Can You Serve Someone Through Facebook?

Apparently so—at least in New York.

Here’s the gist of the story from the Socially Aware blog:

In a little-noticed decision, Matter of Noel v. Maria, Support Magistrate Gregory L. Gliedman—a Staten Island, New York family court official—recently permitted a father seeking to modify his child support payments to serve process on the child’s mother by sending her a digital copy of the summons and petition through her Facebook account.


This seems to be a fairly novel move even by a New York court, so I wouldn’t expect this to fly in Arkansas any time soon.

The Arkansas Rules of Civil Procedure (Rule 5(b)(2)) do allow for service by email upon an attorney, but not a party. So the only time this would work is if the party is already represented by an attorney in the particular action, i.e. the rule makes service of motions and other papers more convenient, but it wouldn’t do much for the initial service of a complaint and summons.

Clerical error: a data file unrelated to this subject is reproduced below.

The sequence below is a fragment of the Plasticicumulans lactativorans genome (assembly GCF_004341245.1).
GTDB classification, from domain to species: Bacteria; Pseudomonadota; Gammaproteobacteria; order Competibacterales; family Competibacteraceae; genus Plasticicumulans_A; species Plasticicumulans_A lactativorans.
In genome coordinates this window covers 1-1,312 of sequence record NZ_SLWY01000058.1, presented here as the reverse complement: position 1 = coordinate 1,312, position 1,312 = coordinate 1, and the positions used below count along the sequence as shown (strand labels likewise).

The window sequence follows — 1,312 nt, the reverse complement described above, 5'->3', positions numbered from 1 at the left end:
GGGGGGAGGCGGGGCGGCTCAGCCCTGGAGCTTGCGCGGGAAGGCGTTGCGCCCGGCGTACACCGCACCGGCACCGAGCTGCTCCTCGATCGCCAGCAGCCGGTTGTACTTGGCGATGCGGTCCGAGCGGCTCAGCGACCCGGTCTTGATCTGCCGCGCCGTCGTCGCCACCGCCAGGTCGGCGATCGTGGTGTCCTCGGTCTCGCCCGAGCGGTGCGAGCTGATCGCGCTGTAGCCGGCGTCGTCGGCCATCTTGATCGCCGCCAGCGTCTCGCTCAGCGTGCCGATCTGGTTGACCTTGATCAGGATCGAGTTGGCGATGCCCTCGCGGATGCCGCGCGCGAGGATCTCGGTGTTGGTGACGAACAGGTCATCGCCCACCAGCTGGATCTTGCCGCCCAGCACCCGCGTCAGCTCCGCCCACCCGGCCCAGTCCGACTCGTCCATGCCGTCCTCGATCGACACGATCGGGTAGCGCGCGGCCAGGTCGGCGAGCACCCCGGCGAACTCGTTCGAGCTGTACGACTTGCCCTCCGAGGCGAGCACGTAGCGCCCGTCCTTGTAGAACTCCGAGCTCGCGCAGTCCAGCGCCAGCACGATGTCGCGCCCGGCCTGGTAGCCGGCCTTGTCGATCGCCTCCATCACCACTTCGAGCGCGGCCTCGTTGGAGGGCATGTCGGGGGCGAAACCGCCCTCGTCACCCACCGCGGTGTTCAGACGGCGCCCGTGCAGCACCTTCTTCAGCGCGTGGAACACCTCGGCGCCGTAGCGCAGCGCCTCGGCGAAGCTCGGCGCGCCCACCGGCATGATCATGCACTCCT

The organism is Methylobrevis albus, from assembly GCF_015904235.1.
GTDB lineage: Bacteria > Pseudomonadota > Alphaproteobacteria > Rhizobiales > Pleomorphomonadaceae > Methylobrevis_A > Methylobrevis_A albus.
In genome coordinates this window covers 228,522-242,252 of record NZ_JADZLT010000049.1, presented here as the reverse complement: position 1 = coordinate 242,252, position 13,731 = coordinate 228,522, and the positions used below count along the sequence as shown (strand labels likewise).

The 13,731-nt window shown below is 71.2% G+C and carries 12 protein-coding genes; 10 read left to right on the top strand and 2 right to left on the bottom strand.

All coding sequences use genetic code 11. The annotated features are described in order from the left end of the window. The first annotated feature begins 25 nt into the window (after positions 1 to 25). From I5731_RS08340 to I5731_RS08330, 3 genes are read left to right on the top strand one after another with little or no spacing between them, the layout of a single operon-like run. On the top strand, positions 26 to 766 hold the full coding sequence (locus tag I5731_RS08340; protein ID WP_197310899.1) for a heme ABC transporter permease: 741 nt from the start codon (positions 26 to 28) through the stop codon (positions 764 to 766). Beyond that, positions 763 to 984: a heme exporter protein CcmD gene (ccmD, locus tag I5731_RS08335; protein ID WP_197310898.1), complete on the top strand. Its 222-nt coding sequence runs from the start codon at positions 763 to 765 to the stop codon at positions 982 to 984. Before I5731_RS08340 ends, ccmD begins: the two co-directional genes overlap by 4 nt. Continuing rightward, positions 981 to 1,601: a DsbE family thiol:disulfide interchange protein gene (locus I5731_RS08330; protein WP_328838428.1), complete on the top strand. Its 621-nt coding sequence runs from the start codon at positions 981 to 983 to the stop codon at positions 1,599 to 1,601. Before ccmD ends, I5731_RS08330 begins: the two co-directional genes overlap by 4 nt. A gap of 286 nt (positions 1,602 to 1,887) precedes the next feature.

As for how broadly a court might interpret “email,” I am not sure. Facebook messenger is not inherently less secure than email, and it serves about the same purpose. Normally rules about service are construed very strictly, but behind that strict construction is the all-important question: Did the person served understand that they are being sued and what to do about it?

As an aside, the ability to effect service on someone through Facebook would be incredibly helpful in my own family law practice—a game-changing, frustration-reducing boon. Figuring out how to serve someone is an issue in at least a third of my cases, but nearly everyone has Facebook, and you need not be friends with someone to send a message over Facebook.

A slightly related but earth-shatteringly important aside: If you think you might be facing a family law issue in court at any point in the near future, you should pay very close attention to what shows up on your social media outlets. Good: bible verses (unless they’re from Leviticus), cute kid pictures, memes involving sunshine, etc. Bad: posts about a crazy weekend or tequila or a new relationship—especially if those three happen to be related.